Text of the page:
Food Tech News

Clip 'N' Climb Excursion

On Wednesday 18 October, the two Year 9 Food Studies classes participated in the Food Exercise and Energy excursion to Clip ‘N' Climb, an event organised to help students learn more about the impact food has on our bodies and how physical activity can reduce the negative results of eating unhealthy food. To give us context for the activity, we began the day at school, and learnt about how the number kilojoules needed to maintain a healthy physique is influenced by an individual’s weight, age, and energy expenditure per day.

After making our way to the Clip ‘N' Climb centre near Nossal, we were given safety briefings before being let loose onto the climbing walls and SkyTrail (an elevated obstacle course with all sorts of challenging and exciting sections). After having fully taken advantage of Clip ‘N' Climb’s amazing facilities, we were given a meal which consisted of pizza, chips, and a soft drink to regain the energy lost from climbing. 


The fundamental purpose of this excursion was to investigate energy expenditure by partaking in these vigorous physical activities and later additionally, reflecting on energy intake after a high GI meal. While this day was incredibly engaging and enjoyable, we also gained an insight into why energy is a key part of staying healthy both physically and mentally and how energy in our body is required and consumed, ultimately varying for each person on several factors such as weight, height, gender, and even the intensity of the physical activity.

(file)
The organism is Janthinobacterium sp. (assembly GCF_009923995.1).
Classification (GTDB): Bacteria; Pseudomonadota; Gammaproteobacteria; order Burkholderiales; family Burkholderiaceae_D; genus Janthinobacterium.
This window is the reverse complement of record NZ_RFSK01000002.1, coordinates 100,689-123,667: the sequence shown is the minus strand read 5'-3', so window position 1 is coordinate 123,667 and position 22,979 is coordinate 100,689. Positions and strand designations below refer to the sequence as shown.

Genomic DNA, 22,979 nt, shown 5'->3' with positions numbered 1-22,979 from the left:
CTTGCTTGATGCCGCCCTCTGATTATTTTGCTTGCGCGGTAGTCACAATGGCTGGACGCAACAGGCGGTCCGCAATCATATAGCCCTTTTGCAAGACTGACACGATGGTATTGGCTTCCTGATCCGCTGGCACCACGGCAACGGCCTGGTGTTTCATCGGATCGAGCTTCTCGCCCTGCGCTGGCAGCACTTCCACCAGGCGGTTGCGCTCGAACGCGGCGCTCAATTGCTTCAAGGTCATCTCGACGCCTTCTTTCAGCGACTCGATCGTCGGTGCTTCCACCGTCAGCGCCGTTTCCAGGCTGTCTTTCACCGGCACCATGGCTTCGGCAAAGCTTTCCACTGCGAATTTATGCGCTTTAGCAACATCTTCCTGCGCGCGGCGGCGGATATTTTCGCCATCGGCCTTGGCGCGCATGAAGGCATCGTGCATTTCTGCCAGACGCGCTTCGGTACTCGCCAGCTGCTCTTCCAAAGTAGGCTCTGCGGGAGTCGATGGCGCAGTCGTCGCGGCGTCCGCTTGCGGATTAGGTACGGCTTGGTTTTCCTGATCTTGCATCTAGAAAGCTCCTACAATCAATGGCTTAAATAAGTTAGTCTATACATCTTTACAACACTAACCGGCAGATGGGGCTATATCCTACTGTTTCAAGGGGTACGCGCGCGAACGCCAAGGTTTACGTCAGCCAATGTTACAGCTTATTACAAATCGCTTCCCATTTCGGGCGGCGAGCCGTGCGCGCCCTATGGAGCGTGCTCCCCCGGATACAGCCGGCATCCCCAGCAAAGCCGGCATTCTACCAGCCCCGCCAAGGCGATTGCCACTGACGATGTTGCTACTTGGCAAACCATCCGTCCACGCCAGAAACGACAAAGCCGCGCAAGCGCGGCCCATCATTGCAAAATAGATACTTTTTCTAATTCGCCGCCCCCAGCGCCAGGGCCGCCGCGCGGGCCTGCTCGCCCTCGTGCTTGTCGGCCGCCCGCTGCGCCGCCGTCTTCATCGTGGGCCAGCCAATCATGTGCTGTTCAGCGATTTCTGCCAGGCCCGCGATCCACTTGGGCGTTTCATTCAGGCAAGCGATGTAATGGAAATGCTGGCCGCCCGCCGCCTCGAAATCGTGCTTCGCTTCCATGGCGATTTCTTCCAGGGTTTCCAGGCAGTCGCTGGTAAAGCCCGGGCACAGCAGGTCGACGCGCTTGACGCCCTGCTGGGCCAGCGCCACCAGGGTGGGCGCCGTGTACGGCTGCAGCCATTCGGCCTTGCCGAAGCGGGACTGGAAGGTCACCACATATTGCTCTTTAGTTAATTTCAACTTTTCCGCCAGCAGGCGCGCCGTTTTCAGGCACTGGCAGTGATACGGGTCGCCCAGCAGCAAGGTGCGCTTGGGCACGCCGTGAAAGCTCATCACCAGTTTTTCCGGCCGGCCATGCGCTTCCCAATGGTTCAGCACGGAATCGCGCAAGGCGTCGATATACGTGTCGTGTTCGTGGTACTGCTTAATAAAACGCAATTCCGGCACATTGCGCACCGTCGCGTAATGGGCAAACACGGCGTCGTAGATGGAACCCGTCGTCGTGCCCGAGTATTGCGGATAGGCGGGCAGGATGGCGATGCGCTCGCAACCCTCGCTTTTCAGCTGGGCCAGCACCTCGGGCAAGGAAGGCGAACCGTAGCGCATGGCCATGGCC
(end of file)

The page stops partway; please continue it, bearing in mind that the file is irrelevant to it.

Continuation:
Overall, the excursion was a worthwhile one. We all went home with new information about healthy eating, knowledge on strategies to avoid unhealthy, excess energy, and VERY tired bodies.

Thiseni Senanayake - Year 9 

Fast Food Challenge

Year 10 Food Studies students undertook the challenge of designing and creating a nutritious fast-food option tailored for adolescents. As part of their research, the students went on an excursion to McDonald's to investigate various aspects of fast-food, including kilojoule density in relation to dietary requirements. The objective was to empower students with the necessary information for making informed decisions about their health due to the limited availability of nutrient-related data for fast-food meals. The students systematically analyzed the saturated fats, sodium, and sugar content of the fast-food offerings, exploring their correlation with health. Additionally, they drew connections between fast-food consumption and its impact on both physical and mental well-being in the broader population.


Students were then able to translate their research into practical solutions and successfully developed a healthy fast-food alternative specifically designed to resonate with adolescents. This innovative creation not only proved cost-effective but also adhered to the guidelines outlined in the Australian Guide to Healthy Eating. Notably, these health-conscious fast-food options boasted lower kilojoules as well as reduced levels of saturated fats, sugar, and sodium compared to traditional counterparts.